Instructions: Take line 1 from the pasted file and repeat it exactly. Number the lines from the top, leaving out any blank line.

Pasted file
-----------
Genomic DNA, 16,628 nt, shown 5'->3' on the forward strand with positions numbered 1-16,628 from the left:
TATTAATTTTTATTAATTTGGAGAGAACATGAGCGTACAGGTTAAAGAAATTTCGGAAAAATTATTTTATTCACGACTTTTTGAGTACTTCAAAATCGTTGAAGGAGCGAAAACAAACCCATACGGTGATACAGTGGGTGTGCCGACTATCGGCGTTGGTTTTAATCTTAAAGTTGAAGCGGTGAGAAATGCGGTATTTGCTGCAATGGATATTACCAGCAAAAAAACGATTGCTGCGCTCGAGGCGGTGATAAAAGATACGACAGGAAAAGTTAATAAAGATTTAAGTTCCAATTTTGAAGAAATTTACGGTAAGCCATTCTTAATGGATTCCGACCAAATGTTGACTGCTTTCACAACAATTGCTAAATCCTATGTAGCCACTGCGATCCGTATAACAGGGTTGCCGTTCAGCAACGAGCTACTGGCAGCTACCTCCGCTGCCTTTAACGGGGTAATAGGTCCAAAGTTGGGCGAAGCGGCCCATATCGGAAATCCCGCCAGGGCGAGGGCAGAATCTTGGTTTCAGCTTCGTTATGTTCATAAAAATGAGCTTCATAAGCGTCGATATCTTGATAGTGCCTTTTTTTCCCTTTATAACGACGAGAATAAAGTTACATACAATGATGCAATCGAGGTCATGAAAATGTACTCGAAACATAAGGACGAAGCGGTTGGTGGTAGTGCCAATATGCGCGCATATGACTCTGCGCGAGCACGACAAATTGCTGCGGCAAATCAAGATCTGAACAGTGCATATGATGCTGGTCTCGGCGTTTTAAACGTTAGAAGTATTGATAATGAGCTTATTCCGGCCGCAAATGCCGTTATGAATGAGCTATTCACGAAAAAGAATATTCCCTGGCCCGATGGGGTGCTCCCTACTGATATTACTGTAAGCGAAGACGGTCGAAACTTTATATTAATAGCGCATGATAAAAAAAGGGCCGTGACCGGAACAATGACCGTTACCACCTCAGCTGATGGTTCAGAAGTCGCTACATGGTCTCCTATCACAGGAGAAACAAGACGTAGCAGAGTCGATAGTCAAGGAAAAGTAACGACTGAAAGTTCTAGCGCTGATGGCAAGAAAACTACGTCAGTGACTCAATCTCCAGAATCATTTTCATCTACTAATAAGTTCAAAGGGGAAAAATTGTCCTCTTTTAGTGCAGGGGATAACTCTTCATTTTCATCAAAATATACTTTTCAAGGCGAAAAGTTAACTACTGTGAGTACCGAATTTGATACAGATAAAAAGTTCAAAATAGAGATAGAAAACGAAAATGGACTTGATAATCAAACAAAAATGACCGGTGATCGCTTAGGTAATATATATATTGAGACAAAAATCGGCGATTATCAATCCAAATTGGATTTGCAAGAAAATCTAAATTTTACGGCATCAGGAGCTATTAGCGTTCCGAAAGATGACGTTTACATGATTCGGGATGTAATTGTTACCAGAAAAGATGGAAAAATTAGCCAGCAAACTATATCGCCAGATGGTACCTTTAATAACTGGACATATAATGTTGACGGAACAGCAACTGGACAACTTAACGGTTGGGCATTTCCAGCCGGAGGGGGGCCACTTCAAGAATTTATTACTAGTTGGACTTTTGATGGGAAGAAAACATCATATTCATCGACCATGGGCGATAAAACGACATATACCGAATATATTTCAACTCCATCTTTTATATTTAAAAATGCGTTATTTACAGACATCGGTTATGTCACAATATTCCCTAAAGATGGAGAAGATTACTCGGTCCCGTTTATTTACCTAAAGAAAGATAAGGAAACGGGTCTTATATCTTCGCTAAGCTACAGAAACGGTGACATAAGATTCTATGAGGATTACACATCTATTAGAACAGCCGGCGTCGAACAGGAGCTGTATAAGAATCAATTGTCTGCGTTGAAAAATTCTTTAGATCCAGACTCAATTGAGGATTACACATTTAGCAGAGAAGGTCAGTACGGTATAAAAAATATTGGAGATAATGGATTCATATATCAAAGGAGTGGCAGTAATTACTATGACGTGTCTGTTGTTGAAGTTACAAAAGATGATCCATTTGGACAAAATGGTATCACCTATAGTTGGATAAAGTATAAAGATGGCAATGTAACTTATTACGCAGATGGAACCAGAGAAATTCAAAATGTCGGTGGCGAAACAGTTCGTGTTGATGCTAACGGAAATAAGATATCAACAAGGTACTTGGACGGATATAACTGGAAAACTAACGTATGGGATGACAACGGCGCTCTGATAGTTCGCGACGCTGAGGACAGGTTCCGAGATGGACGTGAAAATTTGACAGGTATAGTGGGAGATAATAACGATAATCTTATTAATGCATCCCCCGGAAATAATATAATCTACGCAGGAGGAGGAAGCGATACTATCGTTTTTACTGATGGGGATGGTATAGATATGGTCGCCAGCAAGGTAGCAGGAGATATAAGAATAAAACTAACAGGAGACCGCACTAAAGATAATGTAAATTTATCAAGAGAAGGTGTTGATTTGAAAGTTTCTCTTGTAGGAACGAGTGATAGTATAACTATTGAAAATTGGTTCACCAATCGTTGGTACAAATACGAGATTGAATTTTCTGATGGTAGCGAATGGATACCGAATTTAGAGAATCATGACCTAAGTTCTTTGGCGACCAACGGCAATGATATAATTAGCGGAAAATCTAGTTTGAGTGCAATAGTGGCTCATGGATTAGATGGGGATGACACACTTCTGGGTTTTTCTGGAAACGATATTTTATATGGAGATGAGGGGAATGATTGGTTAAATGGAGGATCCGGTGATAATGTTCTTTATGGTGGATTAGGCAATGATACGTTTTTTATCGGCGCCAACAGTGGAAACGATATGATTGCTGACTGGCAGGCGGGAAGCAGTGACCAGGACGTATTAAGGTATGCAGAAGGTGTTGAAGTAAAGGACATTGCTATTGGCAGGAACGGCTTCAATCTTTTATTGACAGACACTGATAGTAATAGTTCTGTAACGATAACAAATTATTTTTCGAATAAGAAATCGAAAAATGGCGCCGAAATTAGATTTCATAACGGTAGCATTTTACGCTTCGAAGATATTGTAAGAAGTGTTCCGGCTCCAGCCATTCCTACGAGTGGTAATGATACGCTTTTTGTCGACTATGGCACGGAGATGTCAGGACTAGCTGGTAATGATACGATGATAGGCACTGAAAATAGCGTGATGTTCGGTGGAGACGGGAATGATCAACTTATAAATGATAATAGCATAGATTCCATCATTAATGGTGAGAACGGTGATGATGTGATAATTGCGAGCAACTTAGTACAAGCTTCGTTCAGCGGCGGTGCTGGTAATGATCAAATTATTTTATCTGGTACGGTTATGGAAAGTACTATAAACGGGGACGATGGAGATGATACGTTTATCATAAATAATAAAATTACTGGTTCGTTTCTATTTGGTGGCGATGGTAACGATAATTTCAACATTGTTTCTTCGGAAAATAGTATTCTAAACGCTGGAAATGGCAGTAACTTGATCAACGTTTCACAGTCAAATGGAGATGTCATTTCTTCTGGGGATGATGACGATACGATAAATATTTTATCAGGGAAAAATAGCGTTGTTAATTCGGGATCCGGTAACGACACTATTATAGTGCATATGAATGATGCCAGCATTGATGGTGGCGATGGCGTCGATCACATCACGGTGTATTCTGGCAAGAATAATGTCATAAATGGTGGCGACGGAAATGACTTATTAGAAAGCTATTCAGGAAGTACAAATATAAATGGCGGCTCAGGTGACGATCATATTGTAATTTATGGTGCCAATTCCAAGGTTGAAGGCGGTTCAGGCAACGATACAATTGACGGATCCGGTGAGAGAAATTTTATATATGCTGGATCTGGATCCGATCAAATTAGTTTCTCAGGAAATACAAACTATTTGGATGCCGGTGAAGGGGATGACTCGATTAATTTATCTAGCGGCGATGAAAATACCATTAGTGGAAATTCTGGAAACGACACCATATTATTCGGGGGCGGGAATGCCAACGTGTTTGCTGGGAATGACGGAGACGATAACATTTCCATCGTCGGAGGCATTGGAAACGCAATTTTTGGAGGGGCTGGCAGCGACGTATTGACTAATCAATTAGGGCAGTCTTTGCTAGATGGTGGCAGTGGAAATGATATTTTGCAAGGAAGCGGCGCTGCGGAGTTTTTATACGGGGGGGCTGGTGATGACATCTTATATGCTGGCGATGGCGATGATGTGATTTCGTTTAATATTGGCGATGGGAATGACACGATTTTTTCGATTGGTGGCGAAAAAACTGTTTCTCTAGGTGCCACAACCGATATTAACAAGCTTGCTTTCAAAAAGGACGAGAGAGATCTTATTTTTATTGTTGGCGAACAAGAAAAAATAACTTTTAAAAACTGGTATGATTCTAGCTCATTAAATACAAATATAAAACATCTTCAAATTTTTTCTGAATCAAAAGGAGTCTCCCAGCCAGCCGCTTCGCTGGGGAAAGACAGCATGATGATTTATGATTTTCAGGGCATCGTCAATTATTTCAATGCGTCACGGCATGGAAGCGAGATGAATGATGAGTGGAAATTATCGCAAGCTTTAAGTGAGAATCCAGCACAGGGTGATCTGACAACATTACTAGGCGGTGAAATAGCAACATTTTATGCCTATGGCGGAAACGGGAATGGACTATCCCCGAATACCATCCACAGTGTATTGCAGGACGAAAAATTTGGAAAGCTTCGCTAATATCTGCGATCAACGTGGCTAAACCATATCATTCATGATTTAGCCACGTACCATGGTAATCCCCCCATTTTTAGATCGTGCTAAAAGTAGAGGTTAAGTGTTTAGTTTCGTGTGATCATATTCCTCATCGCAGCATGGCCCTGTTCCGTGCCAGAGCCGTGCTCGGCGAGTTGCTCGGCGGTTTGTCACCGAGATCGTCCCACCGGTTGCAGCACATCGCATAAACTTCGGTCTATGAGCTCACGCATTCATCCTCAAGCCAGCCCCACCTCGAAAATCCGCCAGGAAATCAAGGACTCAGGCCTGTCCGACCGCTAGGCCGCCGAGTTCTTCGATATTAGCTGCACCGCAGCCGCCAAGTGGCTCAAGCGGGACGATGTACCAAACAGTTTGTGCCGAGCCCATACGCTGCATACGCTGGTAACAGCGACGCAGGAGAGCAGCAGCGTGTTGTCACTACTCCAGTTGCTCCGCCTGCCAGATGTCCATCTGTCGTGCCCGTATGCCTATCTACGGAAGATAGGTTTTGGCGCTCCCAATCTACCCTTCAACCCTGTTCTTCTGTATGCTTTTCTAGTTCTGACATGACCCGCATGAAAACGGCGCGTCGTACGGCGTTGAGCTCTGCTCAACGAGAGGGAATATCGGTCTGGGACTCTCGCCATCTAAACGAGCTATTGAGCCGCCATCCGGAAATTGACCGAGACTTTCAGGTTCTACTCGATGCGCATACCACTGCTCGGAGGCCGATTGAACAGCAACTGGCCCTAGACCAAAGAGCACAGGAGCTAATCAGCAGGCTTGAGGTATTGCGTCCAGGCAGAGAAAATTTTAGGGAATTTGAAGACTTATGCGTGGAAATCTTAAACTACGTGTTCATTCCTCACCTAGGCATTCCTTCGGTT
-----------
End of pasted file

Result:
Genomic DNA, 16,628 nt, shown 5'->3' on the forward strand with positions numbered 1-16,628 from the left: